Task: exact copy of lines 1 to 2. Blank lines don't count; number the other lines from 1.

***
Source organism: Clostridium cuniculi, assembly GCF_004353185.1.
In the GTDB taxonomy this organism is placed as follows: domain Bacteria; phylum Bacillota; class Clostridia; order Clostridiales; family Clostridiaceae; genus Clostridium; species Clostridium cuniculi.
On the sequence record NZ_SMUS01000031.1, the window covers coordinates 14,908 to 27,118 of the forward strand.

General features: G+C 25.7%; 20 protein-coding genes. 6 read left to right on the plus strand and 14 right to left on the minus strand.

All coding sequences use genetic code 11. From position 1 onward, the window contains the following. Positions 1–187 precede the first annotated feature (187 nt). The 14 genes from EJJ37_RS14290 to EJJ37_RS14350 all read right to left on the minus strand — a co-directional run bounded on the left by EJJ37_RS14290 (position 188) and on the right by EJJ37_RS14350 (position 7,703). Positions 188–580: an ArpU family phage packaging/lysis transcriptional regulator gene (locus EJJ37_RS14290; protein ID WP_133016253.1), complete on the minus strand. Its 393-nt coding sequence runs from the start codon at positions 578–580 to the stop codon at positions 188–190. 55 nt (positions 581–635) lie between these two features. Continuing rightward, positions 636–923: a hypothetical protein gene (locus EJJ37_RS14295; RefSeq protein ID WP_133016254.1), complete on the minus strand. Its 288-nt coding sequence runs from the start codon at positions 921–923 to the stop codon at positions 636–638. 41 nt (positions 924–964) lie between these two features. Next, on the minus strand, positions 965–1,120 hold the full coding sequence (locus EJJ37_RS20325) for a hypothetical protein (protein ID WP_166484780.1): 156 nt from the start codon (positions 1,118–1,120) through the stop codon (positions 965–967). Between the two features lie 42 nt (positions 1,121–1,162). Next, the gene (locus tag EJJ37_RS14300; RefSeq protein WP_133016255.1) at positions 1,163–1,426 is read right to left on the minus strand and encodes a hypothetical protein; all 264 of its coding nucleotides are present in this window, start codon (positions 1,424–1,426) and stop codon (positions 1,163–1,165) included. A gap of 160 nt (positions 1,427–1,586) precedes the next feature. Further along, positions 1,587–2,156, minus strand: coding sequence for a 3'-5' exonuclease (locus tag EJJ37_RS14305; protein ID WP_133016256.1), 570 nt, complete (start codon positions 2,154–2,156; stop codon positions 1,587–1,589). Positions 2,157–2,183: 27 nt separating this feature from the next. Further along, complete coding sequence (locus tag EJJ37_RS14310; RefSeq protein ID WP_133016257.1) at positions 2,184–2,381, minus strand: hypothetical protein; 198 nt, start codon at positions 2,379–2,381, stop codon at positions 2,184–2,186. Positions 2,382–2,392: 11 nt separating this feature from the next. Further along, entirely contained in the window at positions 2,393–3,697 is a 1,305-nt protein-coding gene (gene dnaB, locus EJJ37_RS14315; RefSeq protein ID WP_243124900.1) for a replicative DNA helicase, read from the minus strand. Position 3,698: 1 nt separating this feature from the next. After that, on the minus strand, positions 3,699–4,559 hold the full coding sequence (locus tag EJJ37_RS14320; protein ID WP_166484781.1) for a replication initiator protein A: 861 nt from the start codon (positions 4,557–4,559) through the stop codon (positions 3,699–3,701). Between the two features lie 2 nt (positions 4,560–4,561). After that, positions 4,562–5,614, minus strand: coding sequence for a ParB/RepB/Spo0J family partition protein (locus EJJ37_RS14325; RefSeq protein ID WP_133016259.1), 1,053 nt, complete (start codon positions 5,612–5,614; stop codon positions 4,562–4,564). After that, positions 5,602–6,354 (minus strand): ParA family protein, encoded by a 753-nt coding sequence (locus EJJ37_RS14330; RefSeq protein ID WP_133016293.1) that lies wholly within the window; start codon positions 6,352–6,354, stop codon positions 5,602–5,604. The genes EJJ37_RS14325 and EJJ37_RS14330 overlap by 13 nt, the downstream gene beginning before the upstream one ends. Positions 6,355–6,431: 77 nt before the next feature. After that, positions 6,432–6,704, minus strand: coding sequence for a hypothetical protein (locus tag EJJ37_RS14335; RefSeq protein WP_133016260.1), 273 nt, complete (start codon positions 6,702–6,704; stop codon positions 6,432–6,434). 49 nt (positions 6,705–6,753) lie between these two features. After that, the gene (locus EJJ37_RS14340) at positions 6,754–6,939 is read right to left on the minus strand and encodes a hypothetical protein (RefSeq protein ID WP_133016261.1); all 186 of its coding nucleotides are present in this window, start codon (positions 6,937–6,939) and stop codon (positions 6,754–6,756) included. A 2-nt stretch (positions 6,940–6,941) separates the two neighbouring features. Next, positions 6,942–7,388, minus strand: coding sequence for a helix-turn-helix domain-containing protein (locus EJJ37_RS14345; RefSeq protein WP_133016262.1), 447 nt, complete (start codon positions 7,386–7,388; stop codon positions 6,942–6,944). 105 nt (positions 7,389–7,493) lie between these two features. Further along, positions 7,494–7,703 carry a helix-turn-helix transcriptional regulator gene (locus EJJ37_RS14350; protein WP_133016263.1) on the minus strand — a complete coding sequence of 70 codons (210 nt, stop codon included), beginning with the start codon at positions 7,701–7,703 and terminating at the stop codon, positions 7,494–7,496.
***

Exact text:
Source organism: Clostridium cuniculi, assembly GCF_004353185.1.
In the GTDB taxonomy this organism is placed as follows: domain Bacteria; phylum Bacillota; class Clostridia; order Clostridiales; family Clostridiaceae; genus Clostridium; species Clostridium cuniculi.